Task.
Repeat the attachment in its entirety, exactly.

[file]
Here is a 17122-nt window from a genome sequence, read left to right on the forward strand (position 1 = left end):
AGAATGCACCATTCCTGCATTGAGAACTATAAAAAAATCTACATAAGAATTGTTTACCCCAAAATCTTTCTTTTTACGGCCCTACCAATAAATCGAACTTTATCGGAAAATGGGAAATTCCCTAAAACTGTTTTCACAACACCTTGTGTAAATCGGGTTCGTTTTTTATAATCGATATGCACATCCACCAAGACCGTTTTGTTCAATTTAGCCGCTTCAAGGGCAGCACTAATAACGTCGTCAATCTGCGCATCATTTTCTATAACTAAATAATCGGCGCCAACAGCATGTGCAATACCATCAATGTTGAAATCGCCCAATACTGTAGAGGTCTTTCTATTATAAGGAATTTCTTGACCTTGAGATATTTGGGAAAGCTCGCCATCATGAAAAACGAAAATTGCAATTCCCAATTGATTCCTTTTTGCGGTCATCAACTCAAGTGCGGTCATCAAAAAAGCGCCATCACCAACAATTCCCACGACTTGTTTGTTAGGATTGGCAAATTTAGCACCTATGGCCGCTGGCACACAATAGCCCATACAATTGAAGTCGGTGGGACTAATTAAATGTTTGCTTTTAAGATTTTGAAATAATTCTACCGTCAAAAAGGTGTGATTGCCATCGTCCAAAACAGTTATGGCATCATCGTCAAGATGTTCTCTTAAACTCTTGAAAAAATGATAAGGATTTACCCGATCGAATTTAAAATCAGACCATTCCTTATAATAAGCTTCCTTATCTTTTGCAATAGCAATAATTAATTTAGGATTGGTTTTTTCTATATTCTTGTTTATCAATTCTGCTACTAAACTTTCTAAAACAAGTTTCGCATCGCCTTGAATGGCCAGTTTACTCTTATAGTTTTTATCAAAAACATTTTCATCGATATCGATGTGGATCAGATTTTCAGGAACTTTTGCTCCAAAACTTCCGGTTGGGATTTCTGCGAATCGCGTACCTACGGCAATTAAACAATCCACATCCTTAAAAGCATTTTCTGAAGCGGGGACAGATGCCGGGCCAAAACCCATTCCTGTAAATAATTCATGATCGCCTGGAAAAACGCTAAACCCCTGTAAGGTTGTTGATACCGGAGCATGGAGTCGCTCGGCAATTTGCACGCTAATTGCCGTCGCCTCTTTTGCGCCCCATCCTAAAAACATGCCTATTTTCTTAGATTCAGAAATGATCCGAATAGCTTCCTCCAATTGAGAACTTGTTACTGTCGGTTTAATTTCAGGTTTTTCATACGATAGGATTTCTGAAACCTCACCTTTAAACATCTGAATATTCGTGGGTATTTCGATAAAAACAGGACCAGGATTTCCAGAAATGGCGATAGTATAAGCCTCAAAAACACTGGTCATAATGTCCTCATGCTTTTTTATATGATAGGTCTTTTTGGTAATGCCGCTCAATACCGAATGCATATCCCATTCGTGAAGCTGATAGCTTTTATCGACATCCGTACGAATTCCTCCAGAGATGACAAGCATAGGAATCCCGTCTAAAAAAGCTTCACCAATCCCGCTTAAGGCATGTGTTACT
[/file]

Here is a 17122-nt window from a genome sequence, read left to right on the forward strand (position 1 = left end):
AGAATGCACCATTCCTGCATTGAGAACTATAAAAAAATCTACATAAGAATTGTTTACCCCAAAATCTTTCTTTTTACGGCCCTACCAATAAATCGAACTTTATCGGAAAATGGGAAATTCCCTAAAACTGTTTTCACAACACCTTGTGTAAATCGGGTTCGTTTTTTATAATCGATATGCACATCCACCAAGACCGTTTTGTTCAATTTAGCCGCTTCAAGGGCAGCACTAATAACGTCGTCAATCTGCGCATCATTTTCTATAACTAAATAATCGGCGCCAACAGCATGTGCAATACCATCAATGTTGAAATCGCCCAATACTGTAGAGGTCTTTCTATTATAAGGAATTTCTTGACCTTGAGATATTTGGGAAAGCTCGCCATCATGAAAAACGAAAATTGCAATTCCCAATTGATTCCTTTTTGCGGTCATCAACTCAAGTGCGGTCATCAAAAAAGCGCCATCACCAACAATTCCCACGACTTGTTTGTTAGGATTGGCAAATTTAGCACCTATGGCCGCTGGCACACAATAGCCCATACAATTGAAGTCGGTGGGACTAATTAAATGTTTGCTTTTAAGATTTTGAAATAATTCTACCGTCAAAAAGGTGTGATTGCCATCGTCCAAAACAGTTATGGCATCATCGTCAAGATGTTCTCTTAAACTCTTGAAAAAATGATAAGGATTTACCCGATCGAATTTAAAATCAGACCATTCCTTATAATAAGCTTCCTTATCTTTTGCAATAGCAATAATTAATTTAGGATTGGTTTTTTCTATATTCTTGTTTATCAATTCTGCTACTAAACTTTCTAAAACAAGTTTCGCATCGCCTTGAATGGCCAGTTTACTCTTATAGTTTTTATCAAAAACATTTTCATCGATATCGATGTGGATCAGATTTTCAGGAACTTTTGCTCCAAAACTTCCGGTTGGGATTTCTGCGAATCGCGTACCTACGGCAATTAAACAATCCACATCCTTAAAAGCATTTTCTGAAGCGGGGACAGATGCCGGGCCAAAACCCATTCCTGTAAATAATTCATGATCGCCTGGAAAAACGCTAAACCCCTGTAAGGTTGTTGATACCGGAGCATGGAGTCGCTCGGCAATTTGCACGCTAATTGCCGTCGCCTCTTTTGCGCCCCATCCTAAAAACATGCCTATTTTCTTAGATTCAGAAATGATCCGAATAGCTTCCTCCAATTGAGAACTTGTTACTGTCGGTTTAATTTCAGGTTTTTCATACGATAGGATTTCTGAAACCTCACCTTTAAACATCTGAATATTCGTGGGTATTTCGATAAAAACAGGACCAGGATTTCCAGAAATGGCGATAGTATAAGCCTCAAAAACACTGGTCATAATGTCCTCATGCTTTTTTATATGATAGGTCTTTTTGGTAATGCCGCTCAATACCGAATGCATATCCCATTCGTGAAGCTGATAGCTTTTATCGACATCCGTACGAATTCCTCCAGAGATGACAAGCATAGGAATCCCGTCTAAAAAAGCTTCACCAATCCCGCTTAAGGCATGTGTTACT